In 2020, Francisco Tomás Barberán, a researcher and former director of CSIC’s Segura Center for Soil Science and Applied Biology, modified his profile in the Clarivate database to indicate that his primary workplace was the University of Taif (near Mecca) instead of his actual employer in Murcia, Spain. Barberán is a food technologist specializing in intestinal microbes who currently heads agricultural and agri-food research at an agency within the Spanish Ministry of Science.

Francisco Tomás Barberán
CSIC food technologist Francisco Tomás Barberán declared his primary workplace as a Saudi university near Mecca instead of his actual Spanish employer.CEBAS-CSIC

From 2020-2022, CSIC physicist Andrés Castellanos claimed his primary affiliation as the King Saud University, despite working at the Institute of Material Science in Madrid. Even after his involvement in the Saudi scheme was revealed, he was accepted in June as a full member of the Academia Joven de España, a Spanish organization promoting science careers among the nation’s youth.

CSIC President Eloísa del Pino initiated an internal, case-by-case investigation in April after receiving an inquiry from EL PAÍS. The CSIC Ethics Committee interviewed the five academics in question but did not contact other who declined the Saudi offer and possess evidence of the fraud, including Mira Petrovic and Mario Estévez, a veterinarian from the University of Extremadura.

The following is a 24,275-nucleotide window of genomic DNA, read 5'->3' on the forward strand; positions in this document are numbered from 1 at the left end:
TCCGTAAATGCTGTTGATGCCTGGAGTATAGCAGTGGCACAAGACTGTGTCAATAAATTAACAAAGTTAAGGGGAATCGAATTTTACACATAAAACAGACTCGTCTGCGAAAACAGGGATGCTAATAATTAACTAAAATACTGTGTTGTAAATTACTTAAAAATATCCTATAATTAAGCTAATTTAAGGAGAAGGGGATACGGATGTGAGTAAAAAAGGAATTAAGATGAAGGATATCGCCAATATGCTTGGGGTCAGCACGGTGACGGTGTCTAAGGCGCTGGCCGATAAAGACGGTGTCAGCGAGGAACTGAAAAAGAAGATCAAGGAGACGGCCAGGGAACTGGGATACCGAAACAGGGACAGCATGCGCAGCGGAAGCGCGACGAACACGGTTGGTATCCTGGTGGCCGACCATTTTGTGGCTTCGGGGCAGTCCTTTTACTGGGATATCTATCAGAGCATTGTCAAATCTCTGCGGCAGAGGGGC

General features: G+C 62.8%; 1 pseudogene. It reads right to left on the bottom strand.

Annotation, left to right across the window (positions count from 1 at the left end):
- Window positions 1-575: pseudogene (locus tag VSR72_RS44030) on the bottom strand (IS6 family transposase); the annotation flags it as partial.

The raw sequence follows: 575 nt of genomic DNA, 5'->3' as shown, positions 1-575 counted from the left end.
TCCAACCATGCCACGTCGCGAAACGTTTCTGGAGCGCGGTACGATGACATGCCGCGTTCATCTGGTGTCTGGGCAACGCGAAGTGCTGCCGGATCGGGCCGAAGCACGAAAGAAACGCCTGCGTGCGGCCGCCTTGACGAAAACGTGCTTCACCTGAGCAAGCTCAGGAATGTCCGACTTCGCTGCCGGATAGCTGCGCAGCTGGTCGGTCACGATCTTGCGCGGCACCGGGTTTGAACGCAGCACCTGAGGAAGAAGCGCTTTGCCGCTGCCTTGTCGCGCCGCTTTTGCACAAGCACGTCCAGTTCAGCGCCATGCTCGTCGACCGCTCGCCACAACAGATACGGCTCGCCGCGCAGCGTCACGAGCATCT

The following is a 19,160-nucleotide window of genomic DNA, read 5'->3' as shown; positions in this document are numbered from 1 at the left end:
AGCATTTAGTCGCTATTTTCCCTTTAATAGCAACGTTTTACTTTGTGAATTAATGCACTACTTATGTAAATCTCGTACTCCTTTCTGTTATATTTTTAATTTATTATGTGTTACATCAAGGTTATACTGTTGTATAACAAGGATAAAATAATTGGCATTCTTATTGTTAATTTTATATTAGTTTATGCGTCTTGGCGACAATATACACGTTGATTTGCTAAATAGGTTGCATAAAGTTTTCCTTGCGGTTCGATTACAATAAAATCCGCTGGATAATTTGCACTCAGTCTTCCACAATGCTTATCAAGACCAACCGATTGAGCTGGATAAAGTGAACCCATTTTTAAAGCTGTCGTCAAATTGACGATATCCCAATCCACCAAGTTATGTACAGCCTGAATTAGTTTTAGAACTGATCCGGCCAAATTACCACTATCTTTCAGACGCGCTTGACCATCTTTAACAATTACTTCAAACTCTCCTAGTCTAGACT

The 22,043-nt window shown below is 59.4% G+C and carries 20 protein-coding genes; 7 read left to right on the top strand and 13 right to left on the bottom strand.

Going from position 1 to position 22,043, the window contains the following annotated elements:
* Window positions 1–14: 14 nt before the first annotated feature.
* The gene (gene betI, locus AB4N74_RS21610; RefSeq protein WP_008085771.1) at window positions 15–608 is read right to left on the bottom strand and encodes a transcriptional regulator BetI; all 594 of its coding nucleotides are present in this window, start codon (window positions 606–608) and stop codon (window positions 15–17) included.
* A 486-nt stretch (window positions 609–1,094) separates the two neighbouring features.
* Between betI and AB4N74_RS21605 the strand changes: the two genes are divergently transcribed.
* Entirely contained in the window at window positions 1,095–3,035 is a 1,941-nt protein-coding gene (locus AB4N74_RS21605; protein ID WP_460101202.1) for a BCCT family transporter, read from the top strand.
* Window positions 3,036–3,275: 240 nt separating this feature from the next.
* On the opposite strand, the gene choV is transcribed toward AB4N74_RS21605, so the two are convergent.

The CSIC preliminary investigation that concluded a few days ago found “indications of an alleged administrative violation that could lead to potential penalties,” according to the organization’s spokesperson. The next step in the disciplinary proceeding involves a more in-depth investigation, although other CSIC sources said that the institution cannot access any of its employees’ banking information.

Besides Barceló, Castellanos and Barberán, the other two CSIC researchers linked to the Saudi plot are Pedro Luis Rodríguez Egea, a drought expert at the Institute of Molecular and Cellular Plant Biology in Valencia, who declared his primary workplace as King Saud University from 2017-2020; and Roberto Fernández Lafuente from the Institute of Catalysis and Petrochemistry in Madrid, who declared his primary workplace as King Abdulaziz University from 2020-2021. EL PAÍS reached out to the five academics but only received a response from Barberán, who said, “I cannot comment as this is an ongoing investigation. However, the CSIC not been harmed in any way.”

The SIRIS consulting firm analyzed this global academic fraud in May and found that 210 renowned researchers from various countries have declared Saudi universities as their primary workplaces for nearly a decade. Most of them are from China (44), Spain (19), the United States (16) and Turkey (14). Around 10% of Spain’s renowned scientists lied regarding their affiliations in the 2022 database, second only to Turkey (40%) and India (12%). Juan Luis García Guirao, a mathematician from Spain’s Polytechnic University of Cartagena, has been acting as an intermediary for King Abdulaziz University for years. Records and documents obtained by EL PAÍS indicate that he persuaded scientists from Spain and other countries to enter false information into the Clarivate database.